Research Research

This week I continued my neighborhood research. Researching these neighborhoods has been a bit of challenge, because they are not well known. When I google them sometimes information comes up on websites like Wikipedia, but I am determined to use solid sources so I can produce work that I am proud of. After scouring the internet for reputable sources and getting books from the NBM’s small library, I had had no luck in finding information about the history of Petworth. . My supervisors had mentioned that I was welcome to go to the Washington, DC Historical Society to do research, so I went on Tuesday. The historical society is an easy fifteen minute walk from NBM, so getting there was no problem.

When I arrived at the building I had to sign in at the front desk. Then when I went upstairs to the library I had to show my driver’s license and get an account. Once I had set that up I went straight to the reference librarian, and asked if she had any suggestions for researching Petworth and the Southwest waterfront, the two areas I decided to focus on for the day. I was expecting her to direct me to some books on D.C. history. However, she pulled out folders full of newspaper clippings relating to the neighborhoods from a file drawer.

These folders turned out to a gold mine. I actually only had time to go through the Petworth folder, as it took me the better part of the day. However, I was finally able to piece together a detailed history of Petworth. Most useful to me were several articles that had been written in the 1940s and published in the Washington Star. I learned that the land that is now Petworth was bought by Colonial John Tayloe in 1803, who farmed the land. He named the area Petworth after an English Estate. In 1808 construction began on Georgia Avenue, which was then a turnpike. The completion of the road tied Petworth to Washington, D.C. In 1852 Tayloe sold a portion of his land to a group of families to settle. This group of families was led by Benjamin Summy, who brought twelve families with him from Buffalo, New York. The group bought 137 acres. Each family got a site for their house and four acres of woodland. The first home was in this new settlement was built by Summy in 1853. In 1887 Tayloe’s heirs sold the 250 remaining acres of Petworth to a syndicate represented by B.H. Warner and Myron M. Parker for $1,000 an acre. In 1892 Horace C. Cummings bought 205 acres for $2,500/acre. The land was graded, a plumbing system installed, and tree lined streets were laid out.

Petworth really began to develop when the streetcar was extended into the neighborhood in 1890, making it a “streetcar suburb”. Grant circle was constructed at the center of Petworth, a 1.8 acre park lined with fifty year old trees, hedges, and benches and with a statue of Ulysses S. Grant in the center. Two story brick row houses were built from 1910 to 1920, which provided affordable housing for working people, families, and senior citizens. Unfortunately, Petworth fell onto hard times in the sixties, when many families chose to move to the suburbs. In addition, the neighborhood struggled with a drug problem throughout the seventies, eighties, and nineties. However, the opening of the Georgia/Petworth Metro stop in 1998 had began a period of revitalization.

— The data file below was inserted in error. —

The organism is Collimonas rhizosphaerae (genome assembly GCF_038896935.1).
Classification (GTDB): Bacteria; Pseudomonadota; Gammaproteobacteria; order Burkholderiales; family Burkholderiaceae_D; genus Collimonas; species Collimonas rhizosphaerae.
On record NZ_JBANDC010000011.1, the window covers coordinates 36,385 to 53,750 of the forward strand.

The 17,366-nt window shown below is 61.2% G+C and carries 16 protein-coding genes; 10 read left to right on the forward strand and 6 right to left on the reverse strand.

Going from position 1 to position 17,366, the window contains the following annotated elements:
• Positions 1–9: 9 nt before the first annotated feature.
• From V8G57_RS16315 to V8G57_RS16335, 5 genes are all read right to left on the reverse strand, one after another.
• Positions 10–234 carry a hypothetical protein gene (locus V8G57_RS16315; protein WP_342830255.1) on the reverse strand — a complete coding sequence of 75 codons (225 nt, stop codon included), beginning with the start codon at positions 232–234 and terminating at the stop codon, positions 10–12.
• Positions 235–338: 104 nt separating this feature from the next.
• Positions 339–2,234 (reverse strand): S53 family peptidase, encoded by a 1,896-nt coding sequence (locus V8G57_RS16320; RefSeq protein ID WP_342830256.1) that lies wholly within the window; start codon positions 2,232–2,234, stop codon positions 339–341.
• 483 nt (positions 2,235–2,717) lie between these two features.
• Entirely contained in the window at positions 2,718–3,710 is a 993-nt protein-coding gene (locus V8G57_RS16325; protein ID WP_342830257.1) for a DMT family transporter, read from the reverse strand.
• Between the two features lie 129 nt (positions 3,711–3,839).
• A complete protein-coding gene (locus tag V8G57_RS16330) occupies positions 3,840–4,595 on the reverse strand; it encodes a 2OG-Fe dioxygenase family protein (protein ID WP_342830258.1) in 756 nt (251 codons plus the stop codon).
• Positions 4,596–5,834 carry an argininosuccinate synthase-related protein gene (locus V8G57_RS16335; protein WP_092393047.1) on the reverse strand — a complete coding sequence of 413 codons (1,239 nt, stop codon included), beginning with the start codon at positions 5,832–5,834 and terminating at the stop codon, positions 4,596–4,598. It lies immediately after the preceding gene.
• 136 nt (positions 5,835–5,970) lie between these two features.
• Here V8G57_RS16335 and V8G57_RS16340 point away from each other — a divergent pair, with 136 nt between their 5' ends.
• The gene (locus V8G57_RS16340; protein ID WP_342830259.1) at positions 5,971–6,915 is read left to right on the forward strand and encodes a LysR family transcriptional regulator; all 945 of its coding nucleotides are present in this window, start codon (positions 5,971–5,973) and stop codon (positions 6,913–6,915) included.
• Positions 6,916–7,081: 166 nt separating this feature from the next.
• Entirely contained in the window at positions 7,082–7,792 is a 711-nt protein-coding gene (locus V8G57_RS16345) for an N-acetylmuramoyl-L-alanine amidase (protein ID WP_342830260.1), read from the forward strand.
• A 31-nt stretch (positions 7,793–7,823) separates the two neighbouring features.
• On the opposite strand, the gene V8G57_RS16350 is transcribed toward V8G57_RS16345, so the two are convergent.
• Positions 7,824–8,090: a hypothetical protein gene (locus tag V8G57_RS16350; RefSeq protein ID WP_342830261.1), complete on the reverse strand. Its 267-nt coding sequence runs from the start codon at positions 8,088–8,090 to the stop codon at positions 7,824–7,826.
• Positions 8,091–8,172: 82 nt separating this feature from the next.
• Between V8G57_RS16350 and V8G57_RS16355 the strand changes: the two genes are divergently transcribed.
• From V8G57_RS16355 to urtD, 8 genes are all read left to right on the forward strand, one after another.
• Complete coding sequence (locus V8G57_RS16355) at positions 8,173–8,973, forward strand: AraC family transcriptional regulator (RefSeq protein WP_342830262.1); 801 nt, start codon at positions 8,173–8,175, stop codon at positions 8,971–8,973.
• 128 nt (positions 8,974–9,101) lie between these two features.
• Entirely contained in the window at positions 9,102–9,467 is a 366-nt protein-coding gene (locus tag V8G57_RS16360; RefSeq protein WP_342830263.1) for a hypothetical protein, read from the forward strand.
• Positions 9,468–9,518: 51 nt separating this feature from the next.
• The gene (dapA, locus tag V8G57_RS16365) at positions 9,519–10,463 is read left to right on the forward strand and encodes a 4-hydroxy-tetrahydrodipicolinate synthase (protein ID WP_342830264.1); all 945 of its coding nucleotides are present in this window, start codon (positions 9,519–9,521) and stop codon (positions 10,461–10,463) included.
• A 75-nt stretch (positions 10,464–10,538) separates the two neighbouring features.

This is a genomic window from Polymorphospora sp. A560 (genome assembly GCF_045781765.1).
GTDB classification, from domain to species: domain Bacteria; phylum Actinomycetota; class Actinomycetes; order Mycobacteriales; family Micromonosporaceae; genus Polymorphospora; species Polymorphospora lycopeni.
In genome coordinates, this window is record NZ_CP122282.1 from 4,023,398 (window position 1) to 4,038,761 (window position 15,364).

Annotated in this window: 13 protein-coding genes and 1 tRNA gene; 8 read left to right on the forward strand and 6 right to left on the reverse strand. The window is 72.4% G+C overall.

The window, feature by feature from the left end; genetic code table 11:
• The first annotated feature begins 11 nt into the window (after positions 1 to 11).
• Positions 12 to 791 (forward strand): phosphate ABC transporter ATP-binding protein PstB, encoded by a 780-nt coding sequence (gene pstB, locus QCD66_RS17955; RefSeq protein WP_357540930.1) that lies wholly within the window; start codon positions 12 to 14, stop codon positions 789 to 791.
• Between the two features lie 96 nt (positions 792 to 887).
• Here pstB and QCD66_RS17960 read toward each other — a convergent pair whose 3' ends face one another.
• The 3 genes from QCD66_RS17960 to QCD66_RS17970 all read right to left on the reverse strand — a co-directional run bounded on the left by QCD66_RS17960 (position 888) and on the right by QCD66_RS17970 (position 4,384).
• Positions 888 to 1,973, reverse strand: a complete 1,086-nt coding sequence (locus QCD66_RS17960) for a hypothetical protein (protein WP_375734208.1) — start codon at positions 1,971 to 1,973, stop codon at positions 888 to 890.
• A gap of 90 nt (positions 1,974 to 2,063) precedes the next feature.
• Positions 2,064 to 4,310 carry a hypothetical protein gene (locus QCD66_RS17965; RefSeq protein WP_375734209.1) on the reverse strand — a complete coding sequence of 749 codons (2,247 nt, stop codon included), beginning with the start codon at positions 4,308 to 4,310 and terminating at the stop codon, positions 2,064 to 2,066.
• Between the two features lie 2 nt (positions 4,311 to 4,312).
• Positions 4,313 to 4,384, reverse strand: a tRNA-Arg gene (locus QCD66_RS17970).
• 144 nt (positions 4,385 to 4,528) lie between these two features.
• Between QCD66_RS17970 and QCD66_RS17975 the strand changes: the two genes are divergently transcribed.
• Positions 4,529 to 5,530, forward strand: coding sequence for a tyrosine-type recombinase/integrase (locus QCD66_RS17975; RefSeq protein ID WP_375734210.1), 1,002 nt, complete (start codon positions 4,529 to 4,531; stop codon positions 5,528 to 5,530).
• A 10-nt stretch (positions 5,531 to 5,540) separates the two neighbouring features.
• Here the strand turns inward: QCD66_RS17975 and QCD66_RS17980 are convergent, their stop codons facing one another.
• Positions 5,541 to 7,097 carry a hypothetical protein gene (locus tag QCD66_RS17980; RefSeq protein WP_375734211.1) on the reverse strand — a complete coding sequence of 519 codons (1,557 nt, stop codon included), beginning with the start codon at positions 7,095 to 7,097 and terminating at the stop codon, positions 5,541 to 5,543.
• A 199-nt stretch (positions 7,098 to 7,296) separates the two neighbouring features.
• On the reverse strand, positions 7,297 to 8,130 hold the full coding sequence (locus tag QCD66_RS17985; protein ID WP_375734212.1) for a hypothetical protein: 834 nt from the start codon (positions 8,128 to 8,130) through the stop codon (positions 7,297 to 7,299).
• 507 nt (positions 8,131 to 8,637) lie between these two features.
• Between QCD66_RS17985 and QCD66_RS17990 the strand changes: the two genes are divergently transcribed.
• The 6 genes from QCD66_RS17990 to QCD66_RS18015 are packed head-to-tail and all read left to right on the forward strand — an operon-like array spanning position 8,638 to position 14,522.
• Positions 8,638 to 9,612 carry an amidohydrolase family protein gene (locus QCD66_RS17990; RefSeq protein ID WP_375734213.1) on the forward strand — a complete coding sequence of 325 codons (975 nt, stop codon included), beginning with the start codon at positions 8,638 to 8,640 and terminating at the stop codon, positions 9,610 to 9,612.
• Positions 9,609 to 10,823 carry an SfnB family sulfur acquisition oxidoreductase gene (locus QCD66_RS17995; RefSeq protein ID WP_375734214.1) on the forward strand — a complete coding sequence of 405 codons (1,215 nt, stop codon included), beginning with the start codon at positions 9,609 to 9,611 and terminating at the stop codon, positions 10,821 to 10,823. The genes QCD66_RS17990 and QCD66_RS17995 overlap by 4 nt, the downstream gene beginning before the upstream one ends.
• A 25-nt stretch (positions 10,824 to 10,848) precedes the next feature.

After I spent all day Tuesday taking notes on the newspaper clippings, I spent the next day actually assembling a binder on Petworth. I organized all my research into a concise summary. I then combined the history with other information about Petworth, including special attractions and revitalization efforts. In the binder I also included a large section of photographs. The Washington DC Historical Society has an excellent online database of historical photographs of the city. I was even able to search the database by neighborhood, which was perfect for my research. The earliest photograph they have of Petworth dates from the 1890s, and shows when the area was mostly rural. A majority of pictures are from the 1920s. I thought it would be interesting to compare what Petworth used to look like to what it does now. The historical photographs included captions explaining their locations. I entered those locations into google map, and used the street view function to get photographs of present day Petworth. I was able to find the same location as the historical photographs and make interesting comparisons. Sometimes some of the same buildings are in both the present day and historical photographs, but often they look completely different. I hope these comparisons will be interesting for the students to look at and help them to understand how the neighborhoods have changed.

For the rest of the week I worked on researching and assembling a binder for the Southwest Waterfront. Luckily this was much easier, as this neighborhood is much more well known than Petworth. I found an excellent book to learn the history of this neighborhood, Southwest Waterfront by Paul K. Williams In addition to providing a concise history, the book also has a plethora of photographs, which beautifully illustrate how the neighborhood has changed. I showed Jamee Telford the book online and she agreed with me that it was a great source, so she went ahead and ordered it. Luckily it arrived quickly, so I was able to do the vast majority of my historical research using this source. I also used articles written for the Washington Post. Once again I used the database of the Washington, D.C. Historical Society to get excellent pictures of Southwest Waterfront.
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